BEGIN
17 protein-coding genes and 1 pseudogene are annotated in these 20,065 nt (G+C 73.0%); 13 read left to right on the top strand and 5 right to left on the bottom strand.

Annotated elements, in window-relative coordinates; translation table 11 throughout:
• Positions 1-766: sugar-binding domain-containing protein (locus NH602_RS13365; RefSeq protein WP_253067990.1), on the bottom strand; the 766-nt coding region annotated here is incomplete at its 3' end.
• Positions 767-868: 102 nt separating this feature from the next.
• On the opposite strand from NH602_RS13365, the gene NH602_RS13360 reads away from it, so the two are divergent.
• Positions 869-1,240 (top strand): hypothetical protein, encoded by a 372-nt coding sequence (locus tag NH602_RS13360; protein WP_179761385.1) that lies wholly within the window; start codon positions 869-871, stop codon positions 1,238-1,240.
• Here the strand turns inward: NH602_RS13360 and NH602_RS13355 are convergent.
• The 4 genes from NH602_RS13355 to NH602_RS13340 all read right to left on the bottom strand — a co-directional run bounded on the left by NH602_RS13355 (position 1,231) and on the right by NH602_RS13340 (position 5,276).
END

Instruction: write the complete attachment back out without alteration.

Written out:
17 protein-coding genes and 1 pseudogene are annotated in these 20,065 nt (G+C 73.0%); 13 read left to right on the top strand and 5 right to left on the bottom strand.

Annotated elements, in window-relative coordinates; translation table 11 throughout:
• Positions 1-766: sugar-binding domain-containing protein (locus NH602_RS13365; RefSeq protein WP_253067990.1), on the bottom strand; the 766-nt coding region annotated here is incomplete at its 3' end.
• Positions 767-868: 102 nt separating this feature from the next.
• On the opposite strand from NH602_RS13365, the gene NH602_RS13360 reads away from it, so the two are divergent.
• Positions 869-1,240 (top strand): hypothetical protein, encoded by a 372-nt coding sequence (locus tag NH602_RS13360; protein WP_179761385.1) that lies wholly within the window; start codon positions 869-871, stop codon positions 1,238-1,240.
• Here the strand turns inward: NH602_RS13360 and NH602_RS13355 are convergent.
• The 4 genes from NH602_RS13355 to NH602_RS13340 all read right to left on the bottom strand — a co-directional run bounded on the left by NH602_RS13355 (position 1,231) and on the right by NH602_RS13340 (position 5,276).